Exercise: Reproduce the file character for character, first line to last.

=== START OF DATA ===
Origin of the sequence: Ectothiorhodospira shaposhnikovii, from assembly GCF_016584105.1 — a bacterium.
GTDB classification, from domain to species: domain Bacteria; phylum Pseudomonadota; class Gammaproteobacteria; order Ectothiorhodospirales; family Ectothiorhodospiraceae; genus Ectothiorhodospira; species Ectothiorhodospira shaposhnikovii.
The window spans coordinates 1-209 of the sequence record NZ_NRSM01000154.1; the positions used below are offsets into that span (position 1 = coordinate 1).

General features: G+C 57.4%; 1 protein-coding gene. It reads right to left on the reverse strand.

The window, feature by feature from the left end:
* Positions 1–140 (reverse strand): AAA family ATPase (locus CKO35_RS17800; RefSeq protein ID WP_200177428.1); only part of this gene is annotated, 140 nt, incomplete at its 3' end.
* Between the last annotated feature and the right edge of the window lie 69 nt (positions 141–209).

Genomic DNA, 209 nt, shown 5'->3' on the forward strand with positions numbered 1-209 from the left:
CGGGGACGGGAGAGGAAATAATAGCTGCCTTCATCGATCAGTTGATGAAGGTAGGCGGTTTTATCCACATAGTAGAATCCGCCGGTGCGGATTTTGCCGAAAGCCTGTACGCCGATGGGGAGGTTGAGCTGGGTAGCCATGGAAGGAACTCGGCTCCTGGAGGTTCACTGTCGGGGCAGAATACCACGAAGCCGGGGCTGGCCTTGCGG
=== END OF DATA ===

Origin of the sequence: Ectothiorhodospira shaposhnikovii, from assembly GCF_016584105.1 — a bacterium.
GTDB classification, from domain to species: domain Bacteria; phylum Pseudomonadota; class Gammaproteobacteria; order Ectothiorhodospirales; family Ectothiorhodospiraceae; genus Ectothiorhodospira; species Ectothiorhodospira shaposhnikovii.
The window spans coordinates 1-209 of the sequence record NZ_NRSM01000154.1; the positions used below are offsets into that span (position 1 = coordinate 1).

General features: G+C 57.4%; 1 protein-coding gene. It reads right to left on the reverse strand.

The window, feature by feature from the left end:
* Positions 1–140 (reverse strand): AAA family ATPase (locus CKO35_RS17800; RefSeq protein ID WP_200177428.1); only part of this gene is annotated, 140 nt, incomplete at its 3' end.
* Between the last annotated feature and the right edge of the window lie 69 nt (positions 141–209).

Genomic DNA, 209 nt, shown 5'->3' on the forward strand with positions numbered 1-209 from the left:
CGGGGACGGGAGAGGAAATAATAGCTGCCTTCATCGATCAGTTGATGAAGGTAGGCGGTTTTATCCACATAGTAGAATCCGCCGGTGCGGATTTTGCCGAAAGCCTGTACGCCGATGGGGAGGTTGAGCTGGGTAGCCATGGAAGGAACTCGGCTCCTGGAGGTTCACTGTCGGGGCAGAATACCACGAAGCCGGGGCTGGCCTTGCGG